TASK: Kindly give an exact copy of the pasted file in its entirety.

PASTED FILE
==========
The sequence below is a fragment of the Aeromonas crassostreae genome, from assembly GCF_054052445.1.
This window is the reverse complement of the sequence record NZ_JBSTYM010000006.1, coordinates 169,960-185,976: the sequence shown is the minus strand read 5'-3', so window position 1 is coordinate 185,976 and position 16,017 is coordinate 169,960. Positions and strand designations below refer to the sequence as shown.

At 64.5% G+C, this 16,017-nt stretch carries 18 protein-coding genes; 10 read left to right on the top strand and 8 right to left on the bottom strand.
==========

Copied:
The sequence below is a fragment of the Aeromonas crassostreae genome, from assembly GCF_054052445.1.
This window is the reverse complement of the sequence record NZ_JBSTYM010000006.1, coordinates 169,960-185,976: the sequence shown is the minus strand read 5'-3', so window position 1 is coordinate 185,976 and position 16,017 is coordinate 169,960. Positions and strand designations below refer to the sequence as shown.

At 64.5% G+C, this 16,017-nt stretch carries 18 protein-coding genes; 10 read left to right on the top strand and 8 right to left on the bottom strand.